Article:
Terrorism can’t be fought effectively without defeating the Assad regime

What the Arabic media is saying about the fight against extremism. 

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Three years of war that has claimed 191,000 lives have left Syria tattered and its people weak and despaired. The conflict is becoming complex with each passing day. As the number of prisoners, refugees, wounded, missing and displaced people grows, Syrians have started questioning the legitimacy of the revolution.

“All the past and current events are the result of the Syrian regime’s intention to terrorise the people and push them to the edge of despair, leaving them with no choice but to endure once again a reality that had been imposed upon them through the threat of terrorism and which had jaded them for decades,” remarked Abdel Bassat Seida, in the London-based pan-Arab newspaper Al Hayat.

“Before the revolution, the regime said that Syria was not Tunisia or Egypt – not even Libya. Bashar Al Assad made it clear that he was ready to destroy the country to keep it under his control. He has carried out his threats ever since the revolution began.

“In the light of the rumours that imply some sort of regional consensus based on moderation ... this seems like betting on the good intentions of the regime under the false impression that terrorism – in particular that of ISIL – has become the greatest menace and all efforts must be made to counter it.

“This means that Mr Al Assad and his group will stay on in exchange for basic reforms that may well attract some members of the opposition out of concern for their country and their people.”

He concluded by saying that the activities of ISIL have been condemned by all Syrians and that the group has no future in Syria.

“The relationship between this terrorism and that of the regime is organic. The situation cannot be resolved by keeping either one of the two if we wish to build the foundations of moderation in the region. Terrorism in all its forms is unacceptable.”

In the pan-Arab newspaper Asharq El Awsat, Tarik Hameed suggested that these are the most dangerous days for Mr Al Assad. “The murderer of Damascus will not come out of this crisis with the same opportunities he has had since the outbreak of the Syrian revolution,” he wrote.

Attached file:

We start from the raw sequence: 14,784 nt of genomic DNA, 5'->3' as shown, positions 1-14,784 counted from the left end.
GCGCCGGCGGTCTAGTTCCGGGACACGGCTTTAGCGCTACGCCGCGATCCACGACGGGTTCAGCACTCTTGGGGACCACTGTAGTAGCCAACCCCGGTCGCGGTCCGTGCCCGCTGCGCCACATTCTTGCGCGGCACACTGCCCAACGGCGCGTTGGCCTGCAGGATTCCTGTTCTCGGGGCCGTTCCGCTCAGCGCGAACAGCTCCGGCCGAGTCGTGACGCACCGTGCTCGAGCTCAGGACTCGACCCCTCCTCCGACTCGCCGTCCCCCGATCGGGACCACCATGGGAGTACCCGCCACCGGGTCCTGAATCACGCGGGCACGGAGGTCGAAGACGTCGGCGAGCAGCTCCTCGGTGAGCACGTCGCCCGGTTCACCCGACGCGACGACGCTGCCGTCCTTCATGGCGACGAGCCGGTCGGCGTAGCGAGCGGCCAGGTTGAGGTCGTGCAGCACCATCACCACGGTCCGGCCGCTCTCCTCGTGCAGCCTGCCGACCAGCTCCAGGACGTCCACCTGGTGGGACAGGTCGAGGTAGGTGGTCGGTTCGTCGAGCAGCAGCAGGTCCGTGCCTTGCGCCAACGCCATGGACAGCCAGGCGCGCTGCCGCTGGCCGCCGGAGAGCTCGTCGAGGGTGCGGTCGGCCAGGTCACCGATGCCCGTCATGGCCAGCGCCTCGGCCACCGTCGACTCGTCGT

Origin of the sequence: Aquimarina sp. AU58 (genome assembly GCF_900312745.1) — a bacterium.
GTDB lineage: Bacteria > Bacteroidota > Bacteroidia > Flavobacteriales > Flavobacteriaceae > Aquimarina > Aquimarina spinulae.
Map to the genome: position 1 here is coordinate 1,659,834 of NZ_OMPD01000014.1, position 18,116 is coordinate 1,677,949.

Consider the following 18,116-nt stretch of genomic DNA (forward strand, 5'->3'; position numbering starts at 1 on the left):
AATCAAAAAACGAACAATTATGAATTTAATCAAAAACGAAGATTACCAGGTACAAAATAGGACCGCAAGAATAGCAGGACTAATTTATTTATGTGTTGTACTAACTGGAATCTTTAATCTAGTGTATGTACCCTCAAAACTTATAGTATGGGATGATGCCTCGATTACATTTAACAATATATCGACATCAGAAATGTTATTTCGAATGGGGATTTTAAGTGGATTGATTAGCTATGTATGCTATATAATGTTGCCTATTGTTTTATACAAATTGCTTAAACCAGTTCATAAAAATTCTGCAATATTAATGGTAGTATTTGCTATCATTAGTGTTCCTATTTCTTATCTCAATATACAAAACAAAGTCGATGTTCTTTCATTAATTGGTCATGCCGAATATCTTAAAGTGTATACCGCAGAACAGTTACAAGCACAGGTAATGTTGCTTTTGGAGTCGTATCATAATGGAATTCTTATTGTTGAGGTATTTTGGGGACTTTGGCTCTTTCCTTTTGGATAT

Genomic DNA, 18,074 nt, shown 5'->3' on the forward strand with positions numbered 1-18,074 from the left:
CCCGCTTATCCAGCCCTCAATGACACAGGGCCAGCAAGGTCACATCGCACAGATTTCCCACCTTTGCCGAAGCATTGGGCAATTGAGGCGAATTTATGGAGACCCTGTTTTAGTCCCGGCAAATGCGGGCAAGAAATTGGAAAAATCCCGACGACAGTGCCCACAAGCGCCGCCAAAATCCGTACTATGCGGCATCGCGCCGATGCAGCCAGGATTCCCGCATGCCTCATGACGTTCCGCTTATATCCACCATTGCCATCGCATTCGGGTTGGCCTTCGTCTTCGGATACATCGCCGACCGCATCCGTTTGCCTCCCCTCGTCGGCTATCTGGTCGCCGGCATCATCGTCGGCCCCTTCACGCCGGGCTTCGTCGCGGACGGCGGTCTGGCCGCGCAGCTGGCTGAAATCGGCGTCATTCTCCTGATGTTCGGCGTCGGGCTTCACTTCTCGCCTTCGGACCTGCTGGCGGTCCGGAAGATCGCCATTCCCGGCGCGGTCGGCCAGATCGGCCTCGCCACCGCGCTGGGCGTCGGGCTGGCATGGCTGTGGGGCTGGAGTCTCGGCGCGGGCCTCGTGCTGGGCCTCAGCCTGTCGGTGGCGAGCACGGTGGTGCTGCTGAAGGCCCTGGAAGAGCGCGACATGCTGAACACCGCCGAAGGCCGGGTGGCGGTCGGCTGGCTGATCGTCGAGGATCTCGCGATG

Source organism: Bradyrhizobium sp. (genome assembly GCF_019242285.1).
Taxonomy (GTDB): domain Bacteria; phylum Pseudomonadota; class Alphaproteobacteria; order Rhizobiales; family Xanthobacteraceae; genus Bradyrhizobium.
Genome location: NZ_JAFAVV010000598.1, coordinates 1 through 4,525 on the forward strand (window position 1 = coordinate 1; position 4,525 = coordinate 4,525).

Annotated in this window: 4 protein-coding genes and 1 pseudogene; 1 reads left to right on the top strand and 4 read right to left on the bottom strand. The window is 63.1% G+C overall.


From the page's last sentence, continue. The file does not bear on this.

“When the Arab and international coalition began striking [ISIL] in Syria, Al Assad wanted to declare himself an ally of the international community and its partner in the war against terrorism, so as not to lose face before his own community and, above all, before Hizbollah that is fighting against Syrians on his behalf and the Iranian general, Qassem Suleimani, who oversees security in Damascus. In the meantime, the international community is fighting ISIL. So, what is Mr Al Assad’s role? What exactly is he doing?”.

Writing in the London-based newspaper Asharq El Awsat, Abdel Rahman Al Rashed said: “Most world leaders accept that both the problem and the solution can be found in Damascus. A way out of the crisis would be a legitimate central government that would be entrusted with a mission to fight these terrorist groups – a task that is impossible to accomplish without overthrowing Mr Al Assad.”

He argued that “such a transition would not work without prior consent from Iran and Russia – Mr Al Assad’s allies”.

In Al Ittihad, the sister newspaper of The National, Waheed Abdel Majeed looked into the problems of the US-led coalition against ISIL.

“The position of the Assad regime in this confrontation could become a ‘ticking time bomb’ and explode at any moment should either of these scenarios occurs. The first is if any coordination between the US and Mr Al Assad comes to the knowledge of those countries that refuse to deal with him. The second is if the forces of the regime succeed in wresting control of areas dominated by ISIL at an advance stage of the confrontation. That will enhance the regime’s capabilities and make it stronger.”

Translated by Carla Mirza